24 June, 2022


Having completed most of my learning through the 1980s and 1990s the use of technology in the classroom and at home has changed immensely. I remember fondly my first interactions with educational games on the BBC computer that would be wheeled into our classroom from time to time. Move forward 40 years and the landscape of using technology to support learning has changed.

On Tuesday, I spent some time at the Junior School in classrooms looking for tasks that may need to be completed over the holidays for the eServices team. I witnessed amazing learning taking place. One that caught my attention was a young boy using the classroom interactive smart board to learn different shapes. The joy and the happy jumping that was taking place upon every correct answer was reinforcing the learning that must have taken place earlier. I would have loved to sit down and work with the students in a Year 3 class who were totally engaged with their spark Lego creations and busily programming and testing them.

Recently, in Year 7 maths we have completed a unit on chance. I love practical activities and we completed many dice rolls looking at how theoretical probability differs from experimental probability. However, with limited time it is difficult to complete many rolls. In my days, simulation software was not available, but with a quick search of the internet we were able to find an excellent site that enabled us to complete larger numbers of rolls. Then as a class, we discussed the trends we were seeing and how they differed from the lower ones we had completed.

At the College, we utilise many different technologies to support and enhance the learnings that take place in and out of the classroom. These technologies can be broken down into different categories:

  • Collaboration and Communication
  • Programming and data
  • Reinforcement of learning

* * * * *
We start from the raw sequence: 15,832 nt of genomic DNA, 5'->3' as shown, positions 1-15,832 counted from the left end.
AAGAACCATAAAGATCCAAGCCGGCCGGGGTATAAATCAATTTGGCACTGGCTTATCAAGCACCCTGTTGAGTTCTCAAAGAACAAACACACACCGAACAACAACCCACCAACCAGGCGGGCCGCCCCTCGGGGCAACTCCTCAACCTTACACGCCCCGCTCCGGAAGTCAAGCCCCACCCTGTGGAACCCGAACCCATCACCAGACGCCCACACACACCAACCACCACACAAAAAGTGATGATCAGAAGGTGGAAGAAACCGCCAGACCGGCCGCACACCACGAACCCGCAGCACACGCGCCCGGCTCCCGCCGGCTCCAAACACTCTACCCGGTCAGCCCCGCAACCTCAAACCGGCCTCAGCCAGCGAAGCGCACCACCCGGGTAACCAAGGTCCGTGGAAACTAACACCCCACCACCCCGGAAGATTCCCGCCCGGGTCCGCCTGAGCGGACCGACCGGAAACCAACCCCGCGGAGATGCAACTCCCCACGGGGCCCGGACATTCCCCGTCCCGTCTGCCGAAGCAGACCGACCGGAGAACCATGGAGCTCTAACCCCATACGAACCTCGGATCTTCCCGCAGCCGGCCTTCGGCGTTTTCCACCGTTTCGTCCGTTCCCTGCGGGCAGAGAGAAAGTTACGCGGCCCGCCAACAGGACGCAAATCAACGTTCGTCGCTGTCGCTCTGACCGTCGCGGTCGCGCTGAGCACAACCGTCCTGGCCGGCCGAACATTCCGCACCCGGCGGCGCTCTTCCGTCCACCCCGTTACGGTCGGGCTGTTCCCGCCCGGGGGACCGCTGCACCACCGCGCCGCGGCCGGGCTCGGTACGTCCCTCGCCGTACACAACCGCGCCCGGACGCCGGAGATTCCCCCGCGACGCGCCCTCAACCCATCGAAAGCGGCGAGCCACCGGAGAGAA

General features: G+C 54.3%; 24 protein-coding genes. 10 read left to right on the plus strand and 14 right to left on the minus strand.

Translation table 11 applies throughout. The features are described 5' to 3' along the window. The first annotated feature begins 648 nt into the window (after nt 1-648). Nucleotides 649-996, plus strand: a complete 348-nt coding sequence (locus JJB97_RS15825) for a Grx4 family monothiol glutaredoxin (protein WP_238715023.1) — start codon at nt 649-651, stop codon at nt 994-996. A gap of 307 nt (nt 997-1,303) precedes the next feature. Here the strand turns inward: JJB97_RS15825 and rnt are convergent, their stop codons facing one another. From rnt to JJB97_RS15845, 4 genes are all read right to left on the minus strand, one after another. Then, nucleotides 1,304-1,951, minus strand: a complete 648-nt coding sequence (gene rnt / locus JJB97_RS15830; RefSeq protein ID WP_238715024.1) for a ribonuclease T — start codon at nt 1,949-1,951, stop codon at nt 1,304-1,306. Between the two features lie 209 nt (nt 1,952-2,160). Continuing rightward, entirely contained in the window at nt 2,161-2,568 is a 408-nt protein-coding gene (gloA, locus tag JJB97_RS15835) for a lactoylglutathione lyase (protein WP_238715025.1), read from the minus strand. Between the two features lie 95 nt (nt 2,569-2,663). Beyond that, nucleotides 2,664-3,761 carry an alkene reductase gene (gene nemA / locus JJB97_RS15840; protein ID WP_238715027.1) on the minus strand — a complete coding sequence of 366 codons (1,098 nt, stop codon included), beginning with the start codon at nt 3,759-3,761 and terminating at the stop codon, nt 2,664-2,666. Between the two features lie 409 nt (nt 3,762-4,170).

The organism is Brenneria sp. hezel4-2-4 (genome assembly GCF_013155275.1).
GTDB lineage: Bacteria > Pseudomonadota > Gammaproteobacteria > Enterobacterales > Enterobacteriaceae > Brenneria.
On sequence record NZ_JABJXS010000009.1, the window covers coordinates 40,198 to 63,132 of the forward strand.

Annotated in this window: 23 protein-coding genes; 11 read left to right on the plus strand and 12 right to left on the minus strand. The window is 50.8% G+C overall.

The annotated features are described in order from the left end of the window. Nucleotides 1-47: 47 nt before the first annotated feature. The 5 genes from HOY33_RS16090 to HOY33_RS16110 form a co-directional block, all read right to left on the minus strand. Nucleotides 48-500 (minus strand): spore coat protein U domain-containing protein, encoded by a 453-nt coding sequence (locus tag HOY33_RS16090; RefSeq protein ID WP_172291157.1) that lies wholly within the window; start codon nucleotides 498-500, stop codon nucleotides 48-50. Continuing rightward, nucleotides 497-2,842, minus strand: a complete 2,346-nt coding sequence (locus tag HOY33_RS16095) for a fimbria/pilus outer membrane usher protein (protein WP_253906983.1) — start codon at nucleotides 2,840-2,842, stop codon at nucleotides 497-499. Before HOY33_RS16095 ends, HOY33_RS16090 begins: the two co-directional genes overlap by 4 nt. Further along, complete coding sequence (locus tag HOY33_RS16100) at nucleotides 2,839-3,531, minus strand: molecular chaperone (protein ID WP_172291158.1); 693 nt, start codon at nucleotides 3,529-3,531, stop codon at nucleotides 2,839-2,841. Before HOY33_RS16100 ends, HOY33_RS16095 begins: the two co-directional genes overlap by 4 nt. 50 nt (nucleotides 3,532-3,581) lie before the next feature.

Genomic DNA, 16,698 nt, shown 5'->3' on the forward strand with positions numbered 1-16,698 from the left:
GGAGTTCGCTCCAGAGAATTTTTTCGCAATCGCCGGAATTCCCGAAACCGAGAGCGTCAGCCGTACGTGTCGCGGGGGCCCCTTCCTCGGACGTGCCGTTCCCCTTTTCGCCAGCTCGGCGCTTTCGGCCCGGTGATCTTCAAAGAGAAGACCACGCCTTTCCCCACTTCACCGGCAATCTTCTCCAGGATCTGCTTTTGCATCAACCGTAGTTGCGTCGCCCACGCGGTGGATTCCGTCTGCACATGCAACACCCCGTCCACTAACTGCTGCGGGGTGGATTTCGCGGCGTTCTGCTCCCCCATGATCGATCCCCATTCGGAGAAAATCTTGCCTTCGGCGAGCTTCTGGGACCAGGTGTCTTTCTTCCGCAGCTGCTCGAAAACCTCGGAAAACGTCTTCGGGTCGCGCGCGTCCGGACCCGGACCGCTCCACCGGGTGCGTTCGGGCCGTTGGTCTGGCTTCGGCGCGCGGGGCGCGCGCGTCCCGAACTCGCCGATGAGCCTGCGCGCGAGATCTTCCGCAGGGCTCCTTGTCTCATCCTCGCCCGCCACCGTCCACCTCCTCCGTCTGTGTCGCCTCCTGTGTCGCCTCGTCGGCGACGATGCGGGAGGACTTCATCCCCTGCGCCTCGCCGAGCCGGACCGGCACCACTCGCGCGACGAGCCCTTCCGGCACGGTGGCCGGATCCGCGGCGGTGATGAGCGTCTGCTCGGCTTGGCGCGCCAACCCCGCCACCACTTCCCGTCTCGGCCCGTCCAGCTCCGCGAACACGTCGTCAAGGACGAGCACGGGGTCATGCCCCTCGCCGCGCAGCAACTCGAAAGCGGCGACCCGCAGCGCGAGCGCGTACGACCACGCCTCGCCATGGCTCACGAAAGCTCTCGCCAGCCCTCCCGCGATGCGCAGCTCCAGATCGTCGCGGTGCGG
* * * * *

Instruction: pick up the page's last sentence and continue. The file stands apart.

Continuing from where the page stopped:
• Virtual reality and simulations
  • Supporting personalised learning

These types of technology are used to support and enhance the amazing learning that occurs in all parts of College. This is achieved through the provision of hardware and software that students and teachers have access to daily.

Late last year we received a request from the senior art department to trial new technology. The devices have been provided this year and incorporated into the Artscope Launch Pad project, where students devise a visual response to a chosen stimulus word. They determine the theme and subject matter they wish to explore, after researching the work of artists who can help them develop their ideas. Students are able to create their artwork in a medium of their choice. This student chose to create their artwork on the iPad, drawing in the Procreate app. The design is a visual response to the word ‘brink’.

In the example shown above, after successfully developing her understanding of how to use the Procreate app, this student then used the platform to design another artwork that will be produced as a reduction linocut print.

Using digital technologies in this creative way can allow students the ability to quickly test multiple design alternatives such as colour schemes, textures and the variation of scale of elements within a design and this can aid a more adventurous and fluid approach to problem-solving and decision-making. Digital technology can become the medium of the artwork or can be used as a planning tool.

This is just a small snapshot of how technology is supporting students at the College.

Brendan Vince
Head of eLearning and IT Services
Carmel Dilger